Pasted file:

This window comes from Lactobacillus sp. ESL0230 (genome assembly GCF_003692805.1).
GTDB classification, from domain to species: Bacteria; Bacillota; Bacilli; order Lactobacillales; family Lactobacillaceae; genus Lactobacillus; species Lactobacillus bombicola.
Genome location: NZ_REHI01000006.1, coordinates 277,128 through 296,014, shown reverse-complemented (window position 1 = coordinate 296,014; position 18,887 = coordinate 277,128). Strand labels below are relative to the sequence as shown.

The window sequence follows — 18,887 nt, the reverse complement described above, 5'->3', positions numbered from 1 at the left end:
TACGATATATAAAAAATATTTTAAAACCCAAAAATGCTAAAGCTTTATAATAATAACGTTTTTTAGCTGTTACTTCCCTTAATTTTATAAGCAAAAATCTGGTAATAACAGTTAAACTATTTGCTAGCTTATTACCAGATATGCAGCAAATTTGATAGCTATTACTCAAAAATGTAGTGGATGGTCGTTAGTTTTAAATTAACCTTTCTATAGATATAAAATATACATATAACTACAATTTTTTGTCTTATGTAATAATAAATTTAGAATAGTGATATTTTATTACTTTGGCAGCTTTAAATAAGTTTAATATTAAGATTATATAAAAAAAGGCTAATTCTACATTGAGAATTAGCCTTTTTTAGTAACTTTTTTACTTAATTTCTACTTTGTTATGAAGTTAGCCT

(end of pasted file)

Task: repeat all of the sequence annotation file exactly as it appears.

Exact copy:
This window comes from Lactobacillus sp. ESL0230 (genome assembly GCF_003692805.1).
GTDB classification, from domain to species: Bacteria; Bacillota; Bacilli; order Lactobacillales; family Lactobacillaceae; genus Lactobacillus; species Lactobacillus bombicola.
Genome location: NZ_REHI01000006.1, coordinates 277,128 through 296,014, shown reverse-complemented (window position 1 = coordinate 296,014; position 18,887 = coordinate 277,128). Strand labels below are relative to the sequence as shown.

The window sequence follows — 18,887 nt, the reverse complement described above, 5'->3', positions numbered from 1 at the left end:
TACGATATATAAAAAATATTTTAAAACCCAAAAATGCTAAAGCTTTATAATAATAACGTTTTTTAGCTGTTACTTCCCTTAATTTTATAAGCAAAAATCTGGTAATAACAGTTAAACTATTTGCTAGCTTATTACCAGATATGCAGCAAATTTGATAGCTATTACTCAAAAATGTAGTGGATGGTCGTTAGTTTTAAATTAACCTTTCTATAGATATAAAATATACATATAACTACAATTTTTTGTCTTATGTAATAATAAATTTAGAATAGTGATATTTTATTACTTTGGCAGCTTTAAATAAGTTTAATATTAAGATTATATAAAAAAAGGCTAATTCTACATTGAGAATTAGCCTTTTTTAGTAACTTTTTTACTTAATTTCTACTTTGTTATGAAGTTAGCCT